Islamic State: Britain backs international pledge to use military action 'if necessary' against Isis

David Cameron expected to call for British air strikes after Scottish referendum

Britain has joined more than 20 other countries in a pledge to fight against the Islamic State (Isis) in Iraq using “any means necessary”, including military action.

Philip Hammond, the Foreign Secretary, backed the resolution following Monday’s international summit in Paris, bringing the UK closer to military intervention.

A statement jointly issued by delegates said they would support the new Iraqi government in its fight "by any means necessary, including appropriate military assistance, in line with the needs expressed by the Iraqi authorities, in accordance with international law and without jeopardising civilian security.”

The conference came little over a day after footage emerged of the brutal murder of British aid worker David Haines by the same group who beheaded American journalists James Foley and Steven Sotloff.

The masked British militant known as “jihadi John”, believed to have carried out all three murders, went on to threaten the life of a second British hostage, Alan Henning.

Mr Hammond told Sky News no decision had been made about how Britain will be involved but it would pay a “leading role” in the coalition against Isis.

Hammond was overruled after previously saying that Britain would not be taking part in air strikes in Syria

“We cannot be deterred from our strategic objective of crushing Isil and the barbaric ideology they are trying to impose on the region,” he added.

The Government has not ruled out British air strikes in Iraq or Syria and there have been reports that the Prime Minister will announce plans next week.

Calling the group the “embodiment of evil” following the release of footage showing his murder, the Prime Minister vowed to “hunt down those responsible and bring them to justice”.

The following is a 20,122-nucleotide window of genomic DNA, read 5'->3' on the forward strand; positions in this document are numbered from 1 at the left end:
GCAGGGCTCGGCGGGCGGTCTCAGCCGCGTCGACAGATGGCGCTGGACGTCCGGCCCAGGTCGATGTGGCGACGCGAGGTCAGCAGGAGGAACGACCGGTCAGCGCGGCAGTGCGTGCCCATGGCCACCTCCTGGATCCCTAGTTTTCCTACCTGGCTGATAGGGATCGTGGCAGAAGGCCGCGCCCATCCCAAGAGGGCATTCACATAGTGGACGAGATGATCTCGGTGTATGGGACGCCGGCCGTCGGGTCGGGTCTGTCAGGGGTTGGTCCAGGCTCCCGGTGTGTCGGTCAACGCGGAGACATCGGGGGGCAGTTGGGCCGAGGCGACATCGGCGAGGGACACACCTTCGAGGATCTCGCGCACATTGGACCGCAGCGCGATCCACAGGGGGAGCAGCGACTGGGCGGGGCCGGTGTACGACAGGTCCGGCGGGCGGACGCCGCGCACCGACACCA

Sources told the Telegraph that Mr Cameron was resisting pressure to recall Parliament this week and will wait until after the Scottish referendum on Thursday to pitch for air strikes.

He will outline plans to combat Isis at the UN General Assembly starting in New York on Tuesday and call MPs back to the Commons on Thursday, the paper reported.

David Cameron has vowed to 'hunt down' David Haines' killers

A Downing Street spokesperson quickly dismissed the reports as “speculation” but did not deny an announcement was being considered.

British Tornadoes and surveillance aircraft are currently in Iraq carrying out intelligence and logistics operations.

France and Australia have already committed military assistance following more than a month of US air strikes against Isis targets in Iraq.

Countries signing today’s pledge included several European and Asian nations, as well as Middle Eastern countries including Saudi Arabia, the United Arab Emirates, Kuwait and Oman.

The support of regional partners was a key aim of Britain and the US, who are attempting to avoid mistakes of the 2003 Iraq invasion by ensuring international co-operation.

At the start of the summit on Monday, President François Hollande told delegates that there was "no time to lose" fighting Isis.

"The terrorist threat is global and the response must be global," he added.

Still bruised from his Commons defeat last year where he failed to secure a vote approving military action against Bashar al-Assad’s regime in Syria, the Prime Minister is understood to be securing support for a new campaign.

The Liberal Democrats and Labour are believed to be reluctant to endorse air strikes in Syria, where military action could raise legal issues if carried out without the Government’s consent.

The Iraqi Government, by contrast, has called for international military aid to fight Isis, which now controls a third of the country.

Alan Henning at a refugee camp on the Syrian-Turkish border

Barack Obama has confirmed America’s commitment to “degrade and destroy” the group, which beheaded two US journalists before Mr Haines, and several Arab states including the United Arab Emirates and Saudi Arabia are reported to be answering John Kerry’s call for allies to join strikes.

Footage of Mr Haines being murdered, possibly by the same man known as “jihadi John” who beheaded James Foley and Steven Sotloff, emerged on Saturday night.

Mr Cameron described the aid worker, who had been working to establish refugee camps in Syria when he was kidnapped in March last year, as a “British hero”.

The 44-year-old, who grew up in Scotland, had two daughters and lived in Croatia with his wife Dragana.

On Friday, the Foreign Office released a statement from his family pleading for Isis to respond to their attempts to get in contact.

Mr Haines’ life had been threatened at the end of the video showing the murder of Steven Sotloff and in a similar pattern, Mr Henning was revealed at the end of the latest video.

The 47-year-old, a volunteer aid worker from Salford, was captured in December in an aid convoy near Syria’s border with Turkey.

Additional reporting by agencies